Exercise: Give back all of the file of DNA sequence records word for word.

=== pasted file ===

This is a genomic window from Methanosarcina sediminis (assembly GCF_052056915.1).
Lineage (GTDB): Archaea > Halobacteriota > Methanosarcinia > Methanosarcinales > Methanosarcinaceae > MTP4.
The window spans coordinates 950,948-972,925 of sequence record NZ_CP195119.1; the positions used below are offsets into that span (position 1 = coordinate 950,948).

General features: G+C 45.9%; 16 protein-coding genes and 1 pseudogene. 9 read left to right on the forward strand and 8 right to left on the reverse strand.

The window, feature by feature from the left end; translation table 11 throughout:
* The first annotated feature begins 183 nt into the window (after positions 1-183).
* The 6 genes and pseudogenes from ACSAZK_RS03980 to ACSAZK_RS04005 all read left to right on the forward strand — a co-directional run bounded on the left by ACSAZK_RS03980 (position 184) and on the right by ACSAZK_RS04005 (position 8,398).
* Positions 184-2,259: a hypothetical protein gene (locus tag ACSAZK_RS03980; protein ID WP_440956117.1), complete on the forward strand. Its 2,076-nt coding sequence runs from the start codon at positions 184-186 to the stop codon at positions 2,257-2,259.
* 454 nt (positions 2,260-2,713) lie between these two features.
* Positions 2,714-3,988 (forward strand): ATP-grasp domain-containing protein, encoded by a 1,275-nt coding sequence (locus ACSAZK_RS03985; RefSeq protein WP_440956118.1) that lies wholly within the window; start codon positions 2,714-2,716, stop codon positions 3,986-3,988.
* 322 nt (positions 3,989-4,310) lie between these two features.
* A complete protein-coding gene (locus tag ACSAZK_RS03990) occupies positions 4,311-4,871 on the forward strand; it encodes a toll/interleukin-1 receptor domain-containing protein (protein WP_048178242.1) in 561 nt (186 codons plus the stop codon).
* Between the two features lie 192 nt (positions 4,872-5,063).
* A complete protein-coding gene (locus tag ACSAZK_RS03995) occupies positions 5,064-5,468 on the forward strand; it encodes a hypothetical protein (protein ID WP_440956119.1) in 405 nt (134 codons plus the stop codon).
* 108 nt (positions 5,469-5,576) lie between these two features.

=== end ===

This is a genomic window from Methanosarcina sediminis (assembly GCF_052056915.1).
Lineage (GTDB): Archaea > Halobacteriota > Methanosarcinia > Methanosarcinales > Methanosarcinaceae > MTP4.
The window spans coordinates 950,948-972,925 of sequence record NZ_CP195119.1; the positions used below are offsets into that span (position 1 = coordinate 950,948).

General features: G+C 45.9%; 16 protein-coding genes and 1 pseudogene. 9 read left to right on the forward strand and 8 right to left on the reverse strand.

The window, feature by feature from the left end; translation table 11 throughout:
* The first annotated feature begins 183 nt into the window (after positions 1-183).
* The 6 genes and pseudogenes from ACSAZK_RS03980 to ACSAZK_RS04005 all read left to right on the forward strand — a co-directional run bounded on the left by ACSAZK_RS03980 (position 184) and on the right by ACSAZK_RS04005 (position 8,398).
* Positions 184-2,259: a hypothetical protein gene (locus tag ACSAZK_RS03980; protein ID WP_440956117.1), complete on the forward strand. Its 2,076-nt coding sequence runs from the start codon at positions 184-186 to the stop codon at positions 2,257-2,259.
* 454 nt (positions 2,260-2,713) lie between these two features.
* Positions 2,714-3,988 (forward strand): ATP-grasp domain-containing protein, encoded by a 1,275-nt coding sequence (locus ACSAZK_RS03985; RefSeq protein WP_440956118.1) that lies wholly within the window; start codon positions 2,714-2,716, stop codon positions 3,986-3,988.
* 322 nt (positions 3,989-4,310) lie between these two features.
* A complete protein-coding gene (locus tag ACSAZK_RS03990) occupies positions 4,311-4,871 on the forward strand; it encodes a toll/interleukin-1 receptor domain-containing protein (protein WP_048178242.1) in 561 nt (186 codons plus the stop codon).
* Between the two features lie 192 nt (positions 4,872-5,063).
* A complete protein-coding gene (locus tag ACSAZK_RS03995) occupies positions 5,064-5,468 on the forward strand; it encodes a hypothetical protein (protein ID WP_440956119.1) in 405 nt (134 codons plus the stop codon).
* 108 nt (positions 5,469-5,576) lie between these two features.